Many know me for my outdoor pursuits, advocacy, and trials in the wildlife control industry. What many don’t know is my affinity for the arts. My past experiences in the fine arts are why I’m skilled at talking about trapping beaver and preparing a porcupine stew whilst in the same breath discussing the dualities of art nouveau and art deco. I’m not opposed to walking miles of untouched forest tracking fisher while debating dadaism and the relevancy of Marcel Duchamp.
Is New Hampshire finding its way out of a cyclical “boom and bust” fisher trend? Current data is great for checking trends, but does it give you the root cause of a perceived decline? Biologists have stated fisher appear to be adapting (and thriving) in more urban areas; have these creatures forgone the dense hemlock groves where trappers roam for the dumpsters and back decks of suburban sprawl?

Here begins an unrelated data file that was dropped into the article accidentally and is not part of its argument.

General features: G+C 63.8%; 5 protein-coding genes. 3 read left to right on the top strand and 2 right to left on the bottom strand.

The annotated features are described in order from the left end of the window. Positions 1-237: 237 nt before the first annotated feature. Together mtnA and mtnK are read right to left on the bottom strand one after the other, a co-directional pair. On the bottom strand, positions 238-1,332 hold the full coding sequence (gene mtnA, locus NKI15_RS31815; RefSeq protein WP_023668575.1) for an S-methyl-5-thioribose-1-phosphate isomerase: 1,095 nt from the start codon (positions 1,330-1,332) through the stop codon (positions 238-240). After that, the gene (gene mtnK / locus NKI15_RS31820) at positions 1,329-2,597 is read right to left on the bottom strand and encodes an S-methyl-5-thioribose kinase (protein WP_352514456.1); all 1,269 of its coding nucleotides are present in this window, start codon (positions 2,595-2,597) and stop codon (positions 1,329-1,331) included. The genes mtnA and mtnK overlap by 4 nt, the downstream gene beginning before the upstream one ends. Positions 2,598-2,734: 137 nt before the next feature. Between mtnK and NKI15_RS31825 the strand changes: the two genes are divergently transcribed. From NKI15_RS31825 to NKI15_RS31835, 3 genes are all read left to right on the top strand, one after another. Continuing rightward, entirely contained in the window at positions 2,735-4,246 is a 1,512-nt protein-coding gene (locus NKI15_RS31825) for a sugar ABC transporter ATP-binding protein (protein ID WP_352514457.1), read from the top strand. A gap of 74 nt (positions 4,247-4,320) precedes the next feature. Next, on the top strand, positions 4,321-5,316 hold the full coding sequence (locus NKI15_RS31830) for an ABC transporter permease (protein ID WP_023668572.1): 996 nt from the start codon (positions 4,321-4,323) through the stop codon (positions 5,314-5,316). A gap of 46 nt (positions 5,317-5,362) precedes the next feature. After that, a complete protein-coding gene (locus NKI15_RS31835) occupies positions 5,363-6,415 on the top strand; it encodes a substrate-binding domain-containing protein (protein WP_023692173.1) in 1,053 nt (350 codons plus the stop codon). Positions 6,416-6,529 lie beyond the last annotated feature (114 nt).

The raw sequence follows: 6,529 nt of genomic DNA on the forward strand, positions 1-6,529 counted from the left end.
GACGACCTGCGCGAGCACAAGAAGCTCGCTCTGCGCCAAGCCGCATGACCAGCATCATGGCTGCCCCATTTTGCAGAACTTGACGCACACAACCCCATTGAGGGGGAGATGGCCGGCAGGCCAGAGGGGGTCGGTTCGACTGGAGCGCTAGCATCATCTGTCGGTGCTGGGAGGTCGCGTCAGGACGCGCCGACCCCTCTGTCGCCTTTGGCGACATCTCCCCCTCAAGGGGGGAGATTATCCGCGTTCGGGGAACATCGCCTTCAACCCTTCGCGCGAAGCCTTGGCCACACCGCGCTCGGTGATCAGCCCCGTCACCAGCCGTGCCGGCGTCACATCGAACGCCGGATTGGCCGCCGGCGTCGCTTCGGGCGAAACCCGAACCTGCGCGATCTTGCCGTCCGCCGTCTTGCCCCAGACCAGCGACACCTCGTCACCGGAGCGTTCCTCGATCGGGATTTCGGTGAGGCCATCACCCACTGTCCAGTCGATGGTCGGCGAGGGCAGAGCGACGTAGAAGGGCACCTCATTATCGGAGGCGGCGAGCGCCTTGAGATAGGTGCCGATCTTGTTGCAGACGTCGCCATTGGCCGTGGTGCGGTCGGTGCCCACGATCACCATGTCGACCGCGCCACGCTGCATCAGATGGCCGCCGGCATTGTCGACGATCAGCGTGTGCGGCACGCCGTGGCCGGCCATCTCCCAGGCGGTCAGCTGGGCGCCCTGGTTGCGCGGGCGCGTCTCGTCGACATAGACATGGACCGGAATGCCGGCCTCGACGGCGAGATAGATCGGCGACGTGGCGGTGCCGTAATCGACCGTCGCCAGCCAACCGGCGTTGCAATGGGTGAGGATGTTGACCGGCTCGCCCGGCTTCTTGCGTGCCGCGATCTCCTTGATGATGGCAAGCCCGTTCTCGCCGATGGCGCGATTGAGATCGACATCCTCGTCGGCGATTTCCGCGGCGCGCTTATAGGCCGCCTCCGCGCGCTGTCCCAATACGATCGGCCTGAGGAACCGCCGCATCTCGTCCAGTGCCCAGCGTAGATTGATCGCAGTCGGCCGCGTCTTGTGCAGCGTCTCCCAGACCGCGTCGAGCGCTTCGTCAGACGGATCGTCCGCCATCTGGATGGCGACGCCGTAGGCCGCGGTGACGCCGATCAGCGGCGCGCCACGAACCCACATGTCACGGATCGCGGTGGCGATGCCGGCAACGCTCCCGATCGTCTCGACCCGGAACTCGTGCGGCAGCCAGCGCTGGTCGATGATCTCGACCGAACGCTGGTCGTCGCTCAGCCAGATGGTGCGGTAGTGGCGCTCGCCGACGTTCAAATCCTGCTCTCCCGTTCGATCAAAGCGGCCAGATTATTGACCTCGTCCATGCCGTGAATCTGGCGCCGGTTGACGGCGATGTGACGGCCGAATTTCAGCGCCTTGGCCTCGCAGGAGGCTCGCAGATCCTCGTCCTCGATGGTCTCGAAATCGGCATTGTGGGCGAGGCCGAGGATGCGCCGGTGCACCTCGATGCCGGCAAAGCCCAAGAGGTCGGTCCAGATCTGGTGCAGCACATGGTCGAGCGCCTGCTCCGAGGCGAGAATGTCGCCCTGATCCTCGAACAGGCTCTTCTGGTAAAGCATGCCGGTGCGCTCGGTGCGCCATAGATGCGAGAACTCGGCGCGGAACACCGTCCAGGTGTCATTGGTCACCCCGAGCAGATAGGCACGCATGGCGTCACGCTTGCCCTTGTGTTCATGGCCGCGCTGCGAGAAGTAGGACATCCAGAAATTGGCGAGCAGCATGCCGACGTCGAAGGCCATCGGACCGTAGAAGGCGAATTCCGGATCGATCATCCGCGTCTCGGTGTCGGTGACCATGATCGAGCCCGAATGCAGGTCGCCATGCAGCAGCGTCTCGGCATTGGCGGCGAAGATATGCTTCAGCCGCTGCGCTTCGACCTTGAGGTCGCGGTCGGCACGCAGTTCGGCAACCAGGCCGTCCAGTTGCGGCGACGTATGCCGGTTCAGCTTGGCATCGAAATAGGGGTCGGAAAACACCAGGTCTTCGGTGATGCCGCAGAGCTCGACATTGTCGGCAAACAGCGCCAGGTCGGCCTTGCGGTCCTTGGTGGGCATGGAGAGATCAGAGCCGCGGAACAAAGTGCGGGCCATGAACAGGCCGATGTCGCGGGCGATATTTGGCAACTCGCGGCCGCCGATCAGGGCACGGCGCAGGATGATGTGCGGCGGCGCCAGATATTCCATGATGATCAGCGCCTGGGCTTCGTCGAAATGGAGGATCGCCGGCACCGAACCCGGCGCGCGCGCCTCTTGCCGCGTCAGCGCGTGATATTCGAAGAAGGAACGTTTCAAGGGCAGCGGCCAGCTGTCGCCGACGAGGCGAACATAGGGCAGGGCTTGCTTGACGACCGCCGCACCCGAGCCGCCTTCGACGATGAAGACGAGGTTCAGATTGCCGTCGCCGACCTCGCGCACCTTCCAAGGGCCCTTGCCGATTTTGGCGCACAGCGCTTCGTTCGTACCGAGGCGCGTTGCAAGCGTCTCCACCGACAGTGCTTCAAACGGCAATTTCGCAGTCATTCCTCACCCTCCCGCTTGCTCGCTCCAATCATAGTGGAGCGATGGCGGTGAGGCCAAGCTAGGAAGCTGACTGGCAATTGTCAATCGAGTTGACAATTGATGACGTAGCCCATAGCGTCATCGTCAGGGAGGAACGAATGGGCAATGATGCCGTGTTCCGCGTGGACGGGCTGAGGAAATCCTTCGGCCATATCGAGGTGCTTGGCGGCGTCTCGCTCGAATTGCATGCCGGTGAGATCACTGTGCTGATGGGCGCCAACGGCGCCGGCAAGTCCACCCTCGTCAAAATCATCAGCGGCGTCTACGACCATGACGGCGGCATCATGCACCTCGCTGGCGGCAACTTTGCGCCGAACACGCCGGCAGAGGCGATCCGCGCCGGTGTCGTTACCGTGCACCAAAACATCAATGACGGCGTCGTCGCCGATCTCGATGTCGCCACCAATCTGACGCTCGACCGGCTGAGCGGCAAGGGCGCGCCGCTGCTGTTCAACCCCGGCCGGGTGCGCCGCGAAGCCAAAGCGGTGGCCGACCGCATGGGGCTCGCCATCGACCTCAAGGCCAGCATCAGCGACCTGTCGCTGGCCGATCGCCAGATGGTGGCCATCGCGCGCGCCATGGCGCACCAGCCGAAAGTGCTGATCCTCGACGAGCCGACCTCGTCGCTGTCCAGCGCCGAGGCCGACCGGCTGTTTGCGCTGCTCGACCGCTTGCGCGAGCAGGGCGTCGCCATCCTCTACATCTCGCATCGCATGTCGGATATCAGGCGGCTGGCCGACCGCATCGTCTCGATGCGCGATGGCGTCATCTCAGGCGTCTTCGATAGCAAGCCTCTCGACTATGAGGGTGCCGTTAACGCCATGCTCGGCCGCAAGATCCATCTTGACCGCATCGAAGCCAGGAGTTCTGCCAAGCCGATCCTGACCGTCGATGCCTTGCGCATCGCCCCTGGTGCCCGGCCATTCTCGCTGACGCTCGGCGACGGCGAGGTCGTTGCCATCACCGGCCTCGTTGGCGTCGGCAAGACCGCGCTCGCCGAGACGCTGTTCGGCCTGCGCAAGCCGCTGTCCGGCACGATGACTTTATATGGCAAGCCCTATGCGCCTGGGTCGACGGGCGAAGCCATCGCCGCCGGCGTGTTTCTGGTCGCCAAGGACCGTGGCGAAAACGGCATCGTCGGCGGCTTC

New Hampshire’s trappers are once again being called upon to assist with wildlife conservation in the region. The state’s trapping community intends to fully answer the call. Multiple conservation-oriented projects are being administered by different agencies, and they’re all requesting tissue and carcass samples from legally trapped furbearing wildlife for scientific testing and research.
Take a look at recent headlines across the country. In the wake of a reported “decline” in hunting and trapping activities, one need not wait long to catch a report of nuisance wildlife issues, disease outbreaks, or worse yet - attacks on people. Hey, maybe it’s all just a conspiracy put out by the “fur industry”. Or maybe it’s time critics of trapping start reformulating their arguments.
They say water is good for your health. Too much water however, is toxic, and can lead to death. North America’s predators are great - but they aren’t Gods. Both top and meso predators alike should be regarded as a key component of wildlife ecology, but also require the same conservation management as other wild species.